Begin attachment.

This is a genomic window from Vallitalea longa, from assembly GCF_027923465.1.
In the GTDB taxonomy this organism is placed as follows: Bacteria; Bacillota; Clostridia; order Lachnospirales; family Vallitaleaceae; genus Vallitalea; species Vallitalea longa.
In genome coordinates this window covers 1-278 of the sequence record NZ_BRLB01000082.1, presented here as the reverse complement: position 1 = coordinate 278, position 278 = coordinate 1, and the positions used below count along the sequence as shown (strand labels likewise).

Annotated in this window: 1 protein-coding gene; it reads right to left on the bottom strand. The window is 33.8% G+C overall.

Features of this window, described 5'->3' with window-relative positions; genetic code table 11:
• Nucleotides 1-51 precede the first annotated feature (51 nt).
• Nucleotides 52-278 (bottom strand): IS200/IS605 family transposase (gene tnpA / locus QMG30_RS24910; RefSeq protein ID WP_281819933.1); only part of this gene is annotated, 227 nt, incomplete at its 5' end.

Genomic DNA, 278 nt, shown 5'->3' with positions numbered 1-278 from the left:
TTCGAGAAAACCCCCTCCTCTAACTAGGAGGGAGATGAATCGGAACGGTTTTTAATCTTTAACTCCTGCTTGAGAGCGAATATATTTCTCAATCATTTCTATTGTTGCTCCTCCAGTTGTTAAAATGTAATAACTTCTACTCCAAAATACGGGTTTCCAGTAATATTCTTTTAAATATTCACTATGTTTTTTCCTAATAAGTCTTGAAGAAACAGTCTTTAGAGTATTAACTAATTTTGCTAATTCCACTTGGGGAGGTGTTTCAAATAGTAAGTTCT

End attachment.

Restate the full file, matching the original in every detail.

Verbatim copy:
This is a genomic window from Vallitalea longa, from assembly GCF_027923465.1.
In the GTDB taxonomy this organism is placed as follows: Bacteria; Bacillota; Clostridia; order Lachnospirales; family Vallitaleaceae; genus Vallitalea; species Vallitalea longa.
In genome coordinates this window covers 1-278 of the sequence record NZ_BRLB01000082.1, presented here as the reverse complement: position 1 = coordinate 278, position 278 = coordinate 1, and the positions used below count along the sequence as shown (strand labels likewise).

Annotated in this window: 1 protein-coding gene; it reads right to left on the bottom strand. The window is 33.8% G+C overall.

Features of this window, described 5'->3' with window-relative positions; genetic code table 11:
• Nucleotides 1-51 precede the first annotated feature (51 nt).
• Nucleotides 52-278 (bottom strand): IS200/IS605 family transposase (gene tnpA / locus QMG30_RS24910; RefSeq protein ID WP_281819933.1); only part of this gene is annotated, 227 nt, incomplete at its 5' end.

Genomic DNA, 278 nt, shown 5'->3' with positions numbered 1-278 from the left:
TTCGAGAAAACCCCCTCCTCTAACTAGGAGGGAGATGAATCGGAACGGTTTTTAATCTTTAACTCCTGCTTGAGAGCGAATATATTTCTCAATCATTTCTATTGTTGCTCCTCCAGTTGTTAAAATGTAATAACTTCTACTCCAAAATACGGGTTTCCAGTAATATTCTTTTAAATATTCACTATGTTTTTTCCTAATAAGTCTTGAAGAAACAGTCTTTAGAGTATTAACTAATTTTGCTAATTCCACTTGGGGAGGTGTTTCAAATAGTAAGTTCT